Domestic violence (referred to as “family violence” in Tex. Fam. Code § 71.004) is defined as an act by a member of a family or household against another member of the family or household that is intended to result in physical harm, bodily injury, assault, or sexual assault or that is a threat that reasonably places the member in fear of imminent physical harm, bodily injury, assault, or sexual assault, but does not include defensive measures to protect oneself; abuse by a member of a family or household toward a child of the family or household; or dating violence.
Exposure to domestic violence can have long-lasting negative effects on children's physical and emotional well-being. It is important to note that witnessing family violence, in and of itself, is not child abuse under Texas law. However, co-occurrence of domestic violence and child abuse or neglect is common.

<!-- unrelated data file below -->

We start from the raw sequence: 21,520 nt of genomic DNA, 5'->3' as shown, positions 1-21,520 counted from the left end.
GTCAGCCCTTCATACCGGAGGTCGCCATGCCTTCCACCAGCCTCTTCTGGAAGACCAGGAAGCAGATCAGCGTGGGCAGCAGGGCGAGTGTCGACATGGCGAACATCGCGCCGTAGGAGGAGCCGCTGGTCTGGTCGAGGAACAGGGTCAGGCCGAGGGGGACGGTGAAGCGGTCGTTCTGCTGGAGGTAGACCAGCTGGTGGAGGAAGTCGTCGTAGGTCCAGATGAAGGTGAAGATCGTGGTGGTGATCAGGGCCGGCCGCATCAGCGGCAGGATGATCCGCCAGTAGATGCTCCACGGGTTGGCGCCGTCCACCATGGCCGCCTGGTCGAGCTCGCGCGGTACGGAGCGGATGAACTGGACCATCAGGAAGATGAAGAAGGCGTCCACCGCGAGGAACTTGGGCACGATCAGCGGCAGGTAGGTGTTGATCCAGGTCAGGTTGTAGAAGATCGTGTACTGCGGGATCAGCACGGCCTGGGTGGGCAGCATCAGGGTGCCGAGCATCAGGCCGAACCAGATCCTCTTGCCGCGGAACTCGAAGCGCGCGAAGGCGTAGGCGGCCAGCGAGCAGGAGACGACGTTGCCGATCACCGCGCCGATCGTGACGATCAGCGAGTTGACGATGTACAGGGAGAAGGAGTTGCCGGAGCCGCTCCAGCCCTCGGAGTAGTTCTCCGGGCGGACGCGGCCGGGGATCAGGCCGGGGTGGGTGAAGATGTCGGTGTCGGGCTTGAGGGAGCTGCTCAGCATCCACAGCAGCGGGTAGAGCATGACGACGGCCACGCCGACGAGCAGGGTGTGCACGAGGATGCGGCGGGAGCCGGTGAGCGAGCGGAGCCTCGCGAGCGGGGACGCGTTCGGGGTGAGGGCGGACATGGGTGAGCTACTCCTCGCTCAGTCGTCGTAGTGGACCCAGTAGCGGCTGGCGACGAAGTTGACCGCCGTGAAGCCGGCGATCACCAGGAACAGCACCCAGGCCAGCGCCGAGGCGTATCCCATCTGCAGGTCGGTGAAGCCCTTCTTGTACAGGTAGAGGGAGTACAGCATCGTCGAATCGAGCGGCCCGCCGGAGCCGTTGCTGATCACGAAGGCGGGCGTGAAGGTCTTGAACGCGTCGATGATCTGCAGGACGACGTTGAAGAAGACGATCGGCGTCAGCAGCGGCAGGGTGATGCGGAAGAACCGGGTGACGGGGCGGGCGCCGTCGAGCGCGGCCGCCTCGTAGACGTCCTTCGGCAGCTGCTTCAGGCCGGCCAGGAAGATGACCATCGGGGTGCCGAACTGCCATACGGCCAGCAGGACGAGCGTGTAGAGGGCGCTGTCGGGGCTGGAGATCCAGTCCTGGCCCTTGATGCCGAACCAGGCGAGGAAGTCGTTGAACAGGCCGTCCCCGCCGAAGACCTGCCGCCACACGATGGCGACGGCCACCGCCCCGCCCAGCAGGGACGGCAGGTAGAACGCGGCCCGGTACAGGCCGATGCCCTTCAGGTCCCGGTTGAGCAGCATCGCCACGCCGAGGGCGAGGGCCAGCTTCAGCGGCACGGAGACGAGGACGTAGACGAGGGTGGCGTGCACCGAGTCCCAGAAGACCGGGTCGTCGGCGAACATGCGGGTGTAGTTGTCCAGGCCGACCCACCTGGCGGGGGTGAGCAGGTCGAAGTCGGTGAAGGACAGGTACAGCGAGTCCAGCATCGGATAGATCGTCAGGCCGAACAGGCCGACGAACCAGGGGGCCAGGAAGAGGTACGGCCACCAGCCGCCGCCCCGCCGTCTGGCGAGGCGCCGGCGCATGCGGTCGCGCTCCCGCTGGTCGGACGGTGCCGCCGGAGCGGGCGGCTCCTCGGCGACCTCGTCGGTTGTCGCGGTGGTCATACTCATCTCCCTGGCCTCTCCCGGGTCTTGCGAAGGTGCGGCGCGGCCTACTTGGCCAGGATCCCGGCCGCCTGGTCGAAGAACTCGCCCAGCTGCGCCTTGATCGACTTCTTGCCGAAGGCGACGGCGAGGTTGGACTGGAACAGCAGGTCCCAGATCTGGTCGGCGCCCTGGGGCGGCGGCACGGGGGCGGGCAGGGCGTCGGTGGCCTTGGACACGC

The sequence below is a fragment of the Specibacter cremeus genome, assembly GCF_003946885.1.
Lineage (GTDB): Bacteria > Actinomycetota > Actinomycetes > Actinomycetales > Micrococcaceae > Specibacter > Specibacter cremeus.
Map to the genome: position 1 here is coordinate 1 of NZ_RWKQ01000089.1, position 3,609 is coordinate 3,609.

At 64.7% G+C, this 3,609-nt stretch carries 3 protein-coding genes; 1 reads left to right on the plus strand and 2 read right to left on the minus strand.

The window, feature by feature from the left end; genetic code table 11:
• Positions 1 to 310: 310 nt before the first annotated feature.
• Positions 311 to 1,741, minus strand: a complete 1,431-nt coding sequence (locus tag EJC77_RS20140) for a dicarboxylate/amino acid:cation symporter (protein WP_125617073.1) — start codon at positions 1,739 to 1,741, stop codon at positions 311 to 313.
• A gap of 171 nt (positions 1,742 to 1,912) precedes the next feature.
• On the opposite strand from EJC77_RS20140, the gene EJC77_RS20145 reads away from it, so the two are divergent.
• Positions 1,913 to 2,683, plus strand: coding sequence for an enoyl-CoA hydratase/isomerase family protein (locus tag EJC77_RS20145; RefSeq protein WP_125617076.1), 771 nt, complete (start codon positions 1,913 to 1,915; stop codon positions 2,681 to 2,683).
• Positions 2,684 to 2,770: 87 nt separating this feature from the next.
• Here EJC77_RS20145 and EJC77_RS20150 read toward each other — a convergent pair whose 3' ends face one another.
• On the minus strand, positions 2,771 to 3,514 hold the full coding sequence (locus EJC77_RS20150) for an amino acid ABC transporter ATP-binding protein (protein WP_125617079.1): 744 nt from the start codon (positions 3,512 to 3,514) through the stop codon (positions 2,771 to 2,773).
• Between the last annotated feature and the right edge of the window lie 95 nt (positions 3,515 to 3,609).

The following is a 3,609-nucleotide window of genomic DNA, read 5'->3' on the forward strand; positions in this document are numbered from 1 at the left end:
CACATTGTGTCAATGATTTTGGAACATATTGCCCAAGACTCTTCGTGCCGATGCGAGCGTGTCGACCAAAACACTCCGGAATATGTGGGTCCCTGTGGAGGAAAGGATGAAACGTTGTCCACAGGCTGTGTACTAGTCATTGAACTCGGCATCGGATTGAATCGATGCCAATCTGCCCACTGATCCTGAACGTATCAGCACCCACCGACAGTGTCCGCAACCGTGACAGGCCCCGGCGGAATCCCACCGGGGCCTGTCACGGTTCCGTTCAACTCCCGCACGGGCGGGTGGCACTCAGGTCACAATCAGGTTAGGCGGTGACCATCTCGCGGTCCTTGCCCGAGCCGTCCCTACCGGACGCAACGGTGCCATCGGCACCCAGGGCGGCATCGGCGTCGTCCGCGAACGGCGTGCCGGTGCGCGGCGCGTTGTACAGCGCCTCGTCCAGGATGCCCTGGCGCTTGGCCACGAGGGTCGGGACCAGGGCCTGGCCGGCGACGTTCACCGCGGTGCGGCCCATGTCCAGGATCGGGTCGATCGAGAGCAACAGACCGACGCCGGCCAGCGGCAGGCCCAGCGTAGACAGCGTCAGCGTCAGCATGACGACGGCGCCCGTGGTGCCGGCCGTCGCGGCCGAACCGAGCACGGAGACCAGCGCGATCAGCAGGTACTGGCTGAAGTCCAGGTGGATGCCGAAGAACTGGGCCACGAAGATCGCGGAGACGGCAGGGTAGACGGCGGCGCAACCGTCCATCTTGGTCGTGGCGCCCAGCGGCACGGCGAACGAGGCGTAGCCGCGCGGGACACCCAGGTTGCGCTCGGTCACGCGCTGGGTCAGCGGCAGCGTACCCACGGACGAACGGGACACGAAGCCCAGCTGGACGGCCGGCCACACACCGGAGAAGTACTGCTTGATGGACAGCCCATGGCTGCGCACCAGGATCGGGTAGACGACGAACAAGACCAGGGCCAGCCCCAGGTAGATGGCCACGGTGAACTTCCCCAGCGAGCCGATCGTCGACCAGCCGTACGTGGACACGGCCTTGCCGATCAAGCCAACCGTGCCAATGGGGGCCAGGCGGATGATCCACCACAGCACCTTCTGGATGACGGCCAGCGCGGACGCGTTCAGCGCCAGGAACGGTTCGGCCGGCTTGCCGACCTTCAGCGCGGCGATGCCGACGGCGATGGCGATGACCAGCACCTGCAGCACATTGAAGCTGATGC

Each year, the Texas Council on Family Violence (TCFV) sponsors several statewide events for Domestic Violence Awareness Month including Project Purple. Recently, TCFV hosted their 2022 Virtual Statewide Conference to explore the many areas which intersect with domestic violence, including mental health, physical health, housing, economic well-being, and parenting. TCFV also published their intimate partner homicide study Honoring Texas Victims and shared data from the Annual Domestic Violence Court Report, including Texas specific data, that captures a day in the life of domestic violence shelters and the survivors they serve. Judges and attorneys can contact their local Domestic Violence Program to access opportunities for education and training.